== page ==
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That's the case at Harvard School of Engineering and Applied Sciences, where researchers have found a way to shape microscopic crystals into complex and often beautiful structures.
Inspired by coral reefs, seashells and other naturally occurring complex mineral structures, postdoctoral fellow Wim L. Noorduin and Harvard colleagues have been researching ways to manually recreate similar designs.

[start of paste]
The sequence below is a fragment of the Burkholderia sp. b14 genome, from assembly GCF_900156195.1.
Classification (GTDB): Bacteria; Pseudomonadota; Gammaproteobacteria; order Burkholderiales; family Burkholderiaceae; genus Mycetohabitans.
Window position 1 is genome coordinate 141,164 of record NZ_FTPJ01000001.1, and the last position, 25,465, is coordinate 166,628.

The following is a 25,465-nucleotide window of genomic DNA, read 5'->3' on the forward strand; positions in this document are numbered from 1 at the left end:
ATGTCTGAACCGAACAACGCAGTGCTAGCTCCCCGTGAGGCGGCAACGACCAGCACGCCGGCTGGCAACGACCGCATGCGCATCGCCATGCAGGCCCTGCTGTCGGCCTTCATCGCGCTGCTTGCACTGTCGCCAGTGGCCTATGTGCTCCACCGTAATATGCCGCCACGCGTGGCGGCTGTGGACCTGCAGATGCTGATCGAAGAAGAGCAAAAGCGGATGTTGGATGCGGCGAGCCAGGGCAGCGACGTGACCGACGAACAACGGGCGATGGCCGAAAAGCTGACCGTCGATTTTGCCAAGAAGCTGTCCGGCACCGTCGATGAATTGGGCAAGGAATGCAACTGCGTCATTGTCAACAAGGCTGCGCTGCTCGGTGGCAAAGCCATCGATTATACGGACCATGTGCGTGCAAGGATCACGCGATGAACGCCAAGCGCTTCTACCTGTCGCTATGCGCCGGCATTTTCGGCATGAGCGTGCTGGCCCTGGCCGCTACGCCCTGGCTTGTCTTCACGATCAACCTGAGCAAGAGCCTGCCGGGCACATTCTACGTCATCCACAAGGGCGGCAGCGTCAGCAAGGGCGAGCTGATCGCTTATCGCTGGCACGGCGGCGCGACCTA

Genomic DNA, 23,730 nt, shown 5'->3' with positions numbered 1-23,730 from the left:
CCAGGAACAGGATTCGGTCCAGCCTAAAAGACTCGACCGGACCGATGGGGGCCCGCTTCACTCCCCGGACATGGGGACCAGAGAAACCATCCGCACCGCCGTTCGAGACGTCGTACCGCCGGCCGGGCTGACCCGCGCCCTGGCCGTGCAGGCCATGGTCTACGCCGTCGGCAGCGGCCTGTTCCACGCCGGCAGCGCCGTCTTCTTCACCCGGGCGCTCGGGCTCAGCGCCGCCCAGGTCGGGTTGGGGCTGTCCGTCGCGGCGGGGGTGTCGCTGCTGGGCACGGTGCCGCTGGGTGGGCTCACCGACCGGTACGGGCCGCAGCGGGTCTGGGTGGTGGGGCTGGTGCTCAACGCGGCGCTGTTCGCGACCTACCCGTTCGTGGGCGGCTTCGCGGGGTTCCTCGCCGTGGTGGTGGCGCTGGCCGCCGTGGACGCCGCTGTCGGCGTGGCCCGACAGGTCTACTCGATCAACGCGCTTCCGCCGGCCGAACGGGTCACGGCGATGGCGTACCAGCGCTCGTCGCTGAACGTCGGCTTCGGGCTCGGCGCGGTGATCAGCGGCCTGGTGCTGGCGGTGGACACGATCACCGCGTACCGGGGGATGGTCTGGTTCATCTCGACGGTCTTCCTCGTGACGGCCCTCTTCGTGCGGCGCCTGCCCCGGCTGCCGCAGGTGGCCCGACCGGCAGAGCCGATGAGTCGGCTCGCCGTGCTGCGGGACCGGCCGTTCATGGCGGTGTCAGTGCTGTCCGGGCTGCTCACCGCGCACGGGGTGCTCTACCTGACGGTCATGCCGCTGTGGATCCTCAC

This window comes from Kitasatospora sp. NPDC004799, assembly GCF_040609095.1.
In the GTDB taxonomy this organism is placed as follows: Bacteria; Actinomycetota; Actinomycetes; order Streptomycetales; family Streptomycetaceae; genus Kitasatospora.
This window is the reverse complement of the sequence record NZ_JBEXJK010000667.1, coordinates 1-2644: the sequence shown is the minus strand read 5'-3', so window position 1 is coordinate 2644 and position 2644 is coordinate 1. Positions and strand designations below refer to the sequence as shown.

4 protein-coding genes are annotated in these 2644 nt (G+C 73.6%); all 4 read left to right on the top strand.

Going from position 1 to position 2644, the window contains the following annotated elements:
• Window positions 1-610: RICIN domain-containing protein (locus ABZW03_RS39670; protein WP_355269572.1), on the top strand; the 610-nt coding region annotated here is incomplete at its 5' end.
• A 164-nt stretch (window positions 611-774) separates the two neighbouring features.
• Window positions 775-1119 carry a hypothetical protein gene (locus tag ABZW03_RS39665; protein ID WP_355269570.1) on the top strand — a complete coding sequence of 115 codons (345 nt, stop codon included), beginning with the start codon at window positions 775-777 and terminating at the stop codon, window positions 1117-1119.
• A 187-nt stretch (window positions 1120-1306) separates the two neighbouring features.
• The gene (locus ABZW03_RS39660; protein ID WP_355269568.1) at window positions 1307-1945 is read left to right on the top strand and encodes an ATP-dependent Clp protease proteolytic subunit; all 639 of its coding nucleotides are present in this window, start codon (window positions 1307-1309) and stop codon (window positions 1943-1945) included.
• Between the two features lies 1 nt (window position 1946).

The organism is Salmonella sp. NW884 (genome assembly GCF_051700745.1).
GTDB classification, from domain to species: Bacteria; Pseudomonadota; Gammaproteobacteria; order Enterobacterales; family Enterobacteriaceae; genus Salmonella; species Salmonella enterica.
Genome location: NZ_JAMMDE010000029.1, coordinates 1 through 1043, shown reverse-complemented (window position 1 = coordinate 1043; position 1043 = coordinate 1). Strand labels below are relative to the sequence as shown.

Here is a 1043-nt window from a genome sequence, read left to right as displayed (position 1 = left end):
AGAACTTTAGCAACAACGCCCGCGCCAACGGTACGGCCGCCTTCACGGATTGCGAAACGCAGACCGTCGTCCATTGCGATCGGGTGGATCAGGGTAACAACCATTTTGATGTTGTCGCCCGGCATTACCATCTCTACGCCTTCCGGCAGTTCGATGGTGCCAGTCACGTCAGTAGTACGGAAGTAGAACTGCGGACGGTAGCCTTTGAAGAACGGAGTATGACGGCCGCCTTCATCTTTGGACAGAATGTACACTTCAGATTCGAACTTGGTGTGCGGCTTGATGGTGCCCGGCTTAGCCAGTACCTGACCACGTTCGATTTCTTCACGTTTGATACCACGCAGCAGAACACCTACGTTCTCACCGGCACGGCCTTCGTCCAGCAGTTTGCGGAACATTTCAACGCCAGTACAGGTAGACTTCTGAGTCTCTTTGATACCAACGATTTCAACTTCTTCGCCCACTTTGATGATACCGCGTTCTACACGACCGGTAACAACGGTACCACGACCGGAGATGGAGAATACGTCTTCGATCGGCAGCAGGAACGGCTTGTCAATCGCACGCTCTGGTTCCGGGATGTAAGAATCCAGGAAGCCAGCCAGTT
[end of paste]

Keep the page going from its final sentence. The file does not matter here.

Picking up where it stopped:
These "flowers" were created by mixing barium chloride and sodium silicate, also known as waterglass, in a beaker of water. The resulting reaction also combines with carbon dioxide in the air to create crystals made of barium carbonate in the water.
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